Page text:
Parents of two young women who died while volunteering overseas begin legal action against volunteering organisation
The parents of Alice Barnett and Summer Robertson, who died while volunteering in South Africa, have begun legal action against Lattitude Global Volunteering following a lengthy battle to secure answers from the company regarding the circumstances of their daughters' deaths and reassurance that safety measures have been improved.
Posted on 08 August 2017
Alice, 19, and Summer, 21, began a volunteering trip to South Africa with Lattitude in September 2014. They travelled to Walmer Township, near Port Elizabeth, South Africa to take part in Lattitude’s Human Dignity Centre Youth Health Education Project where they were working to provide health education to young people in the Township.
Their volunteering trip was scheduled to come to an end on 8 December 2014 and on 3 December 2014 their group was taken to Woody Cape Backpackers and Nature Lodge, in Alexandria, Eastern Cape, for a ‘debrief’ following their volunteering work.
On the evening of 4 December Alice and Summer, along with three other volunteers and Lattitude’s country manager, walked from the camp to a nearby beach.
Alice and Summer, two other volunteers and the Lattitude manager waded into the water and all five were caught by a rip current and pulled into the water. The Lattitude manager was able to get to the shore after 30 minutes of struggling and two of the volunteers were saved from the waters by rescuers from the National Sea Rescue Institute after 50 minutes. Tragically Alice and Summer were overcome by the rip current and drowned.
An inquest into the deaths of Alice and Summer concluded on 1 June 2015 that the two women, with three others, entered the sea, wading, not swimming, when they were caught in a rip current. They could not escape the rip current and died in the sea.
The Coroner issued a Prevention of Future Deaths report to Lattitude following the inquest which raised concerns including the lack of a specific risk assessment in relation to rip currents and the need to obtain local advice and information from the nearest National Sea Rescue Institute.
Since their deaths Alice and Summer’s parents - Suzie and Peter Barnett and John and Sarah Robertson - have fought tirelessly to hold Lattitude to account and to ensure that no other volunteers are exposed to such dangers.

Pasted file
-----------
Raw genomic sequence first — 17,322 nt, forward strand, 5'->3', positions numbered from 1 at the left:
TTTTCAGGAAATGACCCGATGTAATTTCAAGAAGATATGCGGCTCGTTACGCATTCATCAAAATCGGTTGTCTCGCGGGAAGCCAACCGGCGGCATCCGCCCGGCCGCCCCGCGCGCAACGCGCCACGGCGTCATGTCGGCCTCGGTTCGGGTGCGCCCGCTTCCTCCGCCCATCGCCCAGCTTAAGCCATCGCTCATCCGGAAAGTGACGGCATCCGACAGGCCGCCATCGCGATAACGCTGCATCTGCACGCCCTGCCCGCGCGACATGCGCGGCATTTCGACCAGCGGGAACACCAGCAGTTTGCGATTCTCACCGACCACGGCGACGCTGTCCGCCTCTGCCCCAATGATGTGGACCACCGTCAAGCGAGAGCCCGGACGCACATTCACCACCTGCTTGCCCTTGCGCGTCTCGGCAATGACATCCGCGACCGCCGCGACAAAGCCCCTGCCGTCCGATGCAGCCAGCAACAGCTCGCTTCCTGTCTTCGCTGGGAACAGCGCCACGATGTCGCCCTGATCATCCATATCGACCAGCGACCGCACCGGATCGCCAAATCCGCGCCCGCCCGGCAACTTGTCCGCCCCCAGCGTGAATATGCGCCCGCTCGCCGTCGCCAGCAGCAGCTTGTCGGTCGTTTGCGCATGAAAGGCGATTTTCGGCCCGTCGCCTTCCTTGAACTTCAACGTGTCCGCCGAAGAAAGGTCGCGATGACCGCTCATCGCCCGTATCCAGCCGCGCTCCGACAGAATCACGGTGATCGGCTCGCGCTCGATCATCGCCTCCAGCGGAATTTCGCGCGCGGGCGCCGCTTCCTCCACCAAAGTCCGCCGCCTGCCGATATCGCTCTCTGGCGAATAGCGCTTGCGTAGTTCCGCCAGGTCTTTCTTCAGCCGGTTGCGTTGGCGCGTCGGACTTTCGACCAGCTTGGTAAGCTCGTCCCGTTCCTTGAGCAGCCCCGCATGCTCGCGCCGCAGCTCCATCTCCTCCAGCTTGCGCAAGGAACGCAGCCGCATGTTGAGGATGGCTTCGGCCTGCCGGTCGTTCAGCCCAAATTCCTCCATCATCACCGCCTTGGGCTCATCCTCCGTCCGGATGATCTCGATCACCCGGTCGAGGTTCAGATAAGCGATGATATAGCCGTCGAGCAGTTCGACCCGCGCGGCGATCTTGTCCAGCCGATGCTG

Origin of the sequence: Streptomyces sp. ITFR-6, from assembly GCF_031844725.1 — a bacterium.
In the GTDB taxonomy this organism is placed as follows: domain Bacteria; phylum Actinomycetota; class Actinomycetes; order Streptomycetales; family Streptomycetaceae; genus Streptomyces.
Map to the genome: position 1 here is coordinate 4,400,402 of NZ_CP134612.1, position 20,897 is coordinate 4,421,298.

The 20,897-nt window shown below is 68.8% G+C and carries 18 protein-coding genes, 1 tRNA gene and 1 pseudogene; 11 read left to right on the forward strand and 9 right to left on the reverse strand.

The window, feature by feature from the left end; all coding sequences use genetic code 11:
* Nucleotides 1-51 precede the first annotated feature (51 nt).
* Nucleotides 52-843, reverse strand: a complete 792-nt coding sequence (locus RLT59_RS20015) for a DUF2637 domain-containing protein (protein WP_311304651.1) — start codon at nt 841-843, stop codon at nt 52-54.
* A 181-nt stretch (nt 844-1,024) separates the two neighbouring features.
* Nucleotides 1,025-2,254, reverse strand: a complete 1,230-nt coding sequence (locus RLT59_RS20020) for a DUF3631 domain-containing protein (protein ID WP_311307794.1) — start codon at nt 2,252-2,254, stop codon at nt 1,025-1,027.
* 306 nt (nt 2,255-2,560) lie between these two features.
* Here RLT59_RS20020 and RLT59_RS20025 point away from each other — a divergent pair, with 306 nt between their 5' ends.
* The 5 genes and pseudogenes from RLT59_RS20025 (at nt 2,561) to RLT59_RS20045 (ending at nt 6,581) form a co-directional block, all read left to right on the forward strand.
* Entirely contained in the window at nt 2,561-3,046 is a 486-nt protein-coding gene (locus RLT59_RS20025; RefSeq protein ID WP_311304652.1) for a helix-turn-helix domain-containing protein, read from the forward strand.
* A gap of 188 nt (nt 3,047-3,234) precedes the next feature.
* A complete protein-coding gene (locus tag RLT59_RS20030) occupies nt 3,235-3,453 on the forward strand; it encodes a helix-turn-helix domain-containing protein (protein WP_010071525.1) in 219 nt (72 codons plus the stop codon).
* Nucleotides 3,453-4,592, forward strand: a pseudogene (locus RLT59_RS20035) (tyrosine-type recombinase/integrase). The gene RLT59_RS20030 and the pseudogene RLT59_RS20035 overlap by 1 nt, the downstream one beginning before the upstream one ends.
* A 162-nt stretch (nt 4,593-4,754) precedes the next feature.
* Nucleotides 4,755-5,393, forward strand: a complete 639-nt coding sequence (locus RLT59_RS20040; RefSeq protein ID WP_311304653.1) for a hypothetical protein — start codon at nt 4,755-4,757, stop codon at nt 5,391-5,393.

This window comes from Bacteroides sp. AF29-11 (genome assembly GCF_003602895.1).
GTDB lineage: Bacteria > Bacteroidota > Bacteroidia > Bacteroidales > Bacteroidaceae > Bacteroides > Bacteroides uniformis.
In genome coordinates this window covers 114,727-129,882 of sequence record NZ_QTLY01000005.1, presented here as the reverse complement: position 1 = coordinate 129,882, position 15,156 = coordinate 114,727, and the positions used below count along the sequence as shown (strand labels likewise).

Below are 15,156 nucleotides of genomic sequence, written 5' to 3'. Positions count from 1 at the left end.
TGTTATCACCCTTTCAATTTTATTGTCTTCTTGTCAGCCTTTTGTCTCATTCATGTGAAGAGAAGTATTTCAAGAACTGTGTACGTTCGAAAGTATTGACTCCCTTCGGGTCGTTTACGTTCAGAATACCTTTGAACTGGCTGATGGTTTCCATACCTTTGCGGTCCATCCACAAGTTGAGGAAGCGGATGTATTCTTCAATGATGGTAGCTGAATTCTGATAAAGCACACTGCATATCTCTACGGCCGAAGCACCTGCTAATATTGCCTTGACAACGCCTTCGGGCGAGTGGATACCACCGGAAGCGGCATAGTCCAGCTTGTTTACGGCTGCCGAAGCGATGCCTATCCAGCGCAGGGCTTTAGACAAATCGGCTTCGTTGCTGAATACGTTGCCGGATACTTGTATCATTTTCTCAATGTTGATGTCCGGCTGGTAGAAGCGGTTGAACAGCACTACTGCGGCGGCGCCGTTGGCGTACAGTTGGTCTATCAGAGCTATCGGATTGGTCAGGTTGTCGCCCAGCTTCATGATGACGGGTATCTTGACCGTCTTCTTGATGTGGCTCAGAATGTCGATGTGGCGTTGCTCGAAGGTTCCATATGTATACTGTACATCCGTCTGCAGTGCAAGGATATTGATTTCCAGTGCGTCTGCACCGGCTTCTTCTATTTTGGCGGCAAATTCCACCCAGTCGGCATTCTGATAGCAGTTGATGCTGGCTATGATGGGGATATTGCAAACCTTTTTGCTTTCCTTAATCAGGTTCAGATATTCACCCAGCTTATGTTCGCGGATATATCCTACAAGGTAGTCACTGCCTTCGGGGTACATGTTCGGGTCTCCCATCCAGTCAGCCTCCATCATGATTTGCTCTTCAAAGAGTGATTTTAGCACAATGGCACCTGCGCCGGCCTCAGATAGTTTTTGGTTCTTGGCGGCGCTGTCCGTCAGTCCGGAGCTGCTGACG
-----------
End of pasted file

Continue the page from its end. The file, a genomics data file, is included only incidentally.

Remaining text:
The two families have sent numerous emails and letters and had several meetings with various representative from Lattitude since Alice and Summer’s deaths. They feel that Lattitude have been defensive and dismissive of their concerns and have often been ill-informed when meeting with the families. The families are disappointed by the company's response to their complaints and requests for information.
Lattitude initially told the families that Alice and Summer’s deaths had been caused by a freak giant wave.
The two families have now issued a legal claim against Lattitude for negligence in failing to ensure the safety of Summer and Alice. Their claims include that Lattitude provided no safety advice to volunteers regarding rip currents and did not take precautionary measures to assess the risk of going into the water.
Alice and Summer’s families said in a joint statement:
“When Alice and Summer left for a period of volunteering in South Africa we could not have imagined the devastating way in which their trip would come to an end.
“Alice and Summer were independent young adults who wanted to make a difference in the world and we were proud of their decision to help others less fortunate than themselves.
“As parents we put our trust in Lattitude to look after our daughters and provide a safe environment for all their volunteers as they claimed they would.
“This trust was utterly shattered by their disregard for the safety of those under their care which led to Alice and Summer’s deaths and was compounded further by their treatment of us all since then.
“We feel forced into taking legal action as Lattitude seem to close their door to us from the moment we questioned their ‘freak wave’ claim.
“Nothing will bring Alice and Summer back but we hope that we can get some answers to the questions we still have surrounding their deaths and that Lattitude will put in place measures to ensure that the same thing does not happen to any other family.”
Clare Campbell, partner in law firm Leigh Day’s travel litigation team who is representing the families, said:
“Lattitude had a duty of care to all its volunteers and our clients believe that they neglected that duty and exposed their volunteers to serious risks that could have easily been avoided.
“More than two and a half years after the tragic deaths of Summer and Alice their parents are still having to fight to get answers about why their daughters were exposed to these lethal rip-currents.
“Not only do their families want answers but they have relentlessly campaigned to secure assurances from Lattitude that their safety processes have improved so that no other families have to go through what they have been through and are still going through now.”